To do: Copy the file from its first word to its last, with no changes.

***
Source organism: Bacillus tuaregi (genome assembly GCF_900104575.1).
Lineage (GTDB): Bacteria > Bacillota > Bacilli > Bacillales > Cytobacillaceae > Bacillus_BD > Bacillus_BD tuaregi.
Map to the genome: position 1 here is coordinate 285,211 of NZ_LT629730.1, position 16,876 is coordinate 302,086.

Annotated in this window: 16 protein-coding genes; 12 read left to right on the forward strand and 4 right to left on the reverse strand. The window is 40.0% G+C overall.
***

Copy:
Source organism: Bacillus tuaregi (genome assembly GCF_900104575.1).
Lineage (GTDB): Bacteria > Bacillota > Bacilli > Bacillales > Cytobacillaceae > Bacillus_BD > Bacillus_BD tuaregi.
Map to the genome: position 1 here is coordinate 285,211 of NZ_LT629730.1, position 16,876 is coordinate 302,086.

Annotated in this window: 16 protein-coding genes; 12 read left to right on the forward strand and 4 right to left on the reverse strand. The window is 40.0% G+C overall.